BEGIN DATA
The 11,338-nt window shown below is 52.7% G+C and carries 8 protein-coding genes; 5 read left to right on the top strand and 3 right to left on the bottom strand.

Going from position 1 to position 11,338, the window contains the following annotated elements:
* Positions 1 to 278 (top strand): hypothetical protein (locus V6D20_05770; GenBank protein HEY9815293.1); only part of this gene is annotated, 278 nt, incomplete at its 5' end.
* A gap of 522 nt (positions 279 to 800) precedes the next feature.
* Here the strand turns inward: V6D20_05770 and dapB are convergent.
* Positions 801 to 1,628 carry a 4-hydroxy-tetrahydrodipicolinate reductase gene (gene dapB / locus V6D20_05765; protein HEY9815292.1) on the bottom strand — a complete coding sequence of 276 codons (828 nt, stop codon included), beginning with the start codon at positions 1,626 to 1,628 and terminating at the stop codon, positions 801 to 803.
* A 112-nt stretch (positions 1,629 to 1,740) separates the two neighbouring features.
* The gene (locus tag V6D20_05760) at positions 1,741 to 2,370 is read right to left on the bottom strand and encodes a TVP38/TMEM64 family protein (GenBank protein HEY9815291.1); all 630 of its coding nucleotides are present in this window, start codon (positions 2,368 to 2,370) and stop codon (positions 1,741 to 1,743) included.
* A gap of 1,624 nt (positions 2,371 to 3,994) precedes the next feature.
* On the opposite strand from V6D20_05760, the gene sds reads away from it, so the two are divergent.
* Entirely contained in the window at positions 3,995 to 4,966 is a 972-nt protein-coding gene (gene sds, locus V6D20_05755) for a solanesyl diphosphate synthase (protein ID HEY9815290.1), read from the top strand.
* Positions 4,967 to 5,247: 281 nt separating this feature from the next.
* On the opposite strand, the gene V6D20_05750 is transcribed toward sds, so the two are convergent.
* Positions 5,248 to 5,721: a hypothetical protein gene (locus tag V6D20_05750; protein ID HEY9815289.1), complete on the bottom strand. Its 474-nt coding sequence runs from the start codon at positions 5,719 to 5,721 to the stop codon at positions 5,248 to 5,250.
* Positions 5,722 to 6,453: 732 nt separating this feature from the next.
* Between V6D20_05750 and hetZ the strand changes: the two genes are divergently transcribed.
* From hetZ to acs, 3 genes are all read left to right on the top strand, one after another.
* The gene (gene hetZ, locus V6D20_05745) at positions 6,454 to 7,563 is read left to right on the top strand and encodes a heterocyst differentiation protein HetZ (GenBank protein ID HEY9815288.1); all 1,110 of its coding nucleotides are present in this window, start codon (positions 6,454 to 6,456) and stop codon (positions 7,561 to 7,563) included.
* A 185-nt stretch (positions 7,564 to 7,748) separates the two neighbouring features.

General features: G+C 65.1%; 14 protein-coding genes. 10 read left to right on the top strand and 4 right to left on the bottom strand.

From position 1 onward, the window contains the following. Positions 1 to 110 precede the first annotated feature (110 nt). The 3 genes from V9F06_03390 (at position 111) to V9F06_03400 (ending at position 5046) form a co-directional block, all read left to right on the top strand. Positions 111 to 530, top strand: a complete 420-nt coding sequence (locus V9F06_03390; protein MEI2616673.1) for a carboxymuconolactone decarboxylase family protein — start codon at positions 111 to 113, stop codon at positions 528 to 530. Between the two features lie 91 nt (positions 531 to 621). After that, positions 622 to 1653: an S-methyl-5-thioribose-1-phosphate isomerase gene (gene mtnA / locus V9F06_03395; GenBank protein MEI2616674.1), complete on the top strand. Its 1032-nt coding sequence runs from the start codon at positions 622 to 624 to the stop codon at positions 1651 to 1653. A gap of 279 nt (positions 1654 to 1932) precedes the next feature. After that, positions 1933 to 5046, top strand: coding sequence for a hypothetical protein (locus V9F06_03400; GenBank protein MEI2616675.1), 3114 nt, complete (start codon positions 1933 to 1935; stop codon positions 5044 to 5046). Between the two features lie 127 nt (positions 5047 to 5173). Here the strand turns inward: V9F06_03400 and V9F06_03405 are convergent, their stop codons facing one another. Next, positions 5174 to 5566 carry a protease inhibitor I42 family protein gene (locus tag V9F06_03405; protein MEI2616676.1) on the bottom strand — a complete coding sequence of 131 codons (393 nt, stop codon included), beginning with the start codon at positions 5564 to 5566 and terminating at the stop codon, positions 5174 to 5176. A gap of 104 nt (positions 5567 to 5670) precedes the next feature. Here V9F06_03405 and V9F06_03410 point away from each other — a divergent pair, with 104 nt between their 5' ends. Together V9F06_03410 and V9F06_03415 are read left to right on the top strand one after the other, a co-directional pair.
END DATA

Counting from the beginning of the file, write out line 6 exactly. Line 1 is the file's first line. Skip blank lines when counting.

* Positions 801 to 1,628 carry a 4-hydroxy-tetrahydrodipicolinate reductase gene (gene dapB / locus V6D20_05765; protein HEY9815292.1) on the bottom strand — a complete coding sequence of 276 codons (828 nt, stop codon included), beginning with the start codon at positions 1,626 to 1,628 and terminating at the stop codon, positions 801 to 803.